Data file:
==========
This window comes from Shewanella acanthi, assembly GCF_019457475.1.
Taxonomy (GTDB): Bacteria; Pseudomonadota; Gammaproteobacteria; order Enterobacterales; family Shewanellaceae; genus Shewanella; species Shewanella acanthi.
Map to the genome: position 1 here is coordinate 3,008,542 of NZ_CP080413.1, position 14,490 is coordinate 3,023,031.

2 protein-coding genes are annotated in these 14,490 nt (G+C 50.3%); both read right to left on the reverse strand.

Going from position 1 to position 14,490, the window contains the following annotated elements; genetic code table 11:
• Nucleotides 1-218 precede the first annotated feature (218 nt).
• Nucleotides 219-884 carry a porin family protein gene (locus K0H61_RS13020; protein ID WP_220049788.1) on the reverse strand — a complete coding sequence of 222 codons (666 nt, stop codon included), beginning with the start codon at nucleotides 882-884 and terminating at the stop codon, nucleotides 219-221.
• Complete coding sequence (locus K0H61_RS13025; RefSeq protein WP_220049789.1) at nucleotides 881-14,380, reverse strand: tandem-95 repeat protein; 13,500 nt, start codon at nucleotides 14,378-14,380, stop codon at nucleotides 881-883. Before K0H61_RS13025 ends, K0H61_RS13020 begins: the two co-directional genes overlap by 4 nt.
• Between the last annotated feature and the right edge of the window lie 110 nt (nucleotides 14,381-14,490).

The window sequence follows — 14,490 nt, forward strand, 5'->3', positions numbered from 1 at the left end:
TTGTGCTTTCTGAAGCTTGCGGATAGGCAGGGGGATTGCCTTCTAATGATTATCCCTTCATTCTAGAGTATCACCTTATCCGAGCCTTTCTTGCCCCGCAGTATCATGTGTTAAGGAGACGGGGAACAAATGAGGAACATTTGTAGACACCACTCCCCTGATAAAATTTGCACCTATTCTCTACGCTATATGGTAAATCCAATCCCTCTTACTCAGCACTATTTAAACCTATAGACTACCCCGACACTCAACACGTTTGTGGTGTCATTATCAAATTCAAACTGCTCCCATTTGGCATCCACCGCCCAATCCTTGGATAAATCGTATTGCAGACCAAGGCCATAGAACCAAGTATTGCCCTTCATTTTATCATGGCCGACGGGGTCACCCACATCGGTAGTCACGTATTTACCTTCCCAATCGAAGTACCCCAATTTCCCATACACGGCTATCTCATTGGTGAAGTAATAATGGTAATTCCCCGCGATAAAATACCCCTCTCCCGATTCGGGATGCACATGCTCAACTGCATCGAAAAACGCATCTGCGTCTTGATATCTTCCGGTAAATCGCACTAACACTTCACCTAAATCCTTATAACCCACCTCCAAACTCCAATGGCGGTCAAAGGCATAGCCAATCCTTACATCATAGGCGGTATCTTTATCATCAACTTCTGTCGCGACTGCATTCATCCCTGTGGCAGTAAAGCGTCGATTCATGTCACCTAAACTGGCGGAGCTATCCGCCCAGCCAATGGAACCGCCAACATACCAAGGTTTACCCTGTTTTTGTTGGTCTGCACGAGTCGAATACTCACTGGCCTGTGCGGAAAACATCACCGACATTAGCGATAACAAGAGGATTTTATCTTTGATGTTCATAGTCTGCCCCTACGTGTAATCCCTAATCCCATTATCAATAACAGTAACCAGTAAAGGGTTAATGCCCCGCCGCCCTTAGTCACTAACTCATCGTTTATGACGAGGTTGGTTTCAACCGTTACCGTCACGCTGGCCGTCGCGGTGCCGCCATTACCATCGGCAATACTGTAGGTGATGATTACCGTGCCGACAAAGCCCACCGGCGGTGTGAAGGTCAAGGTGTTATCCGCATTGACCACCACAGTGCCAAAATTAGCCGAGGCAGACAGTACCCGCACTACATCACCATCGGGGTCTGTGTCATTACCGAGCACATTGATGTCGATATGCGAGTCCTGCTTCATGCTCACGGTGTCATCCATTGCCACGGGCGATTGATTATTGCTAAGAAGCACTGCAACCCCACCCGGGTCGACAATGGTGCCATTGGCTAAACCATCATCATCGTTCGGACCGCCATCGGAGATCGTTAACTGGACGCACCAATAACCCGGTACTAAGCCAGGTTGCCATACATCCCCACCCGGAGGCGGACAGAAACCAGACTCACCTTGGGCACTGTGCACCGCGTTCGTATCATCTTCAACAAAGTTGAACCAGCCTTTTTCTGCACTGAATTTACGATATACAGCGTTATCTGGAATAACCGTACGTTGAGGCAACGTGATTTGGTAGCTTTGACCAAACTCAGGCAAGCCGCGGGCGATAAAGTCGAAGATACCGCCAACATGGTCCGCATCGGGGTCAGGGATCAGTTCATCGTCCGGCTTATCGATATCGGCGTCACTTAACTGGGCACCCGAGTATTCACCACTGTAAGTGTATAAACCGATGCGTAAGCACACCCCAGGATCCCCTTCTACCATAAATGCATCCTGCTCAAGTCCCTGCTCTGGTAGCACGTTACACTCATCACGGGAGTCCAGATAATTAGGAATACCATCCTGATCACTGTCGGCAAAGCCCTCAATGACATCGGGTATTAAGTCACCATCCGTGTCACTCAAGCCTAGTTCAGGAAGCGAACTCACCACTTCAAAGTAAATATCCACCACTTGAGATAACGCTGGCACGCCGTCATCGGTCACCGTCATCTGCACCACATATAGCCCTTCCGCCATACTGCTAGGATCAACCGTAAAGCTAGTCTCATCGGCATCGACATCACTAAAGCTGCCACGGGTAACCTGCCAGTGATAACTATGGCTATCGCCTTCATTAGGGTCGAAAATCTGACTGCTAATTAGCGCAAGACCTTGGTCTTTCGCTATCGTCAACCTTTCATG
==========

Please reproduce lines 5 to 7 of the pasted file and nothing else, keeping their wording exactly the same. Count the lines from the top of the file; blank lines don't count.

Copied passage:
Going from position 1 to position 14,490, the window contains the following annotated elements; genetic code table 11:
• Nucleotides 1-218 precede the first annotated feature (218 nt).
• Nucleotides 219-884 carry a porin family protein gene (locus K0H61_RS13020; protein ID WP_220049788.1) on the reverse strand — a complete coding sequence of 222 codons (666 nt, stop codon included), beginning with the start codon at nucleotides 882-884 and terminating at the stop codon, nucleotides 219-221.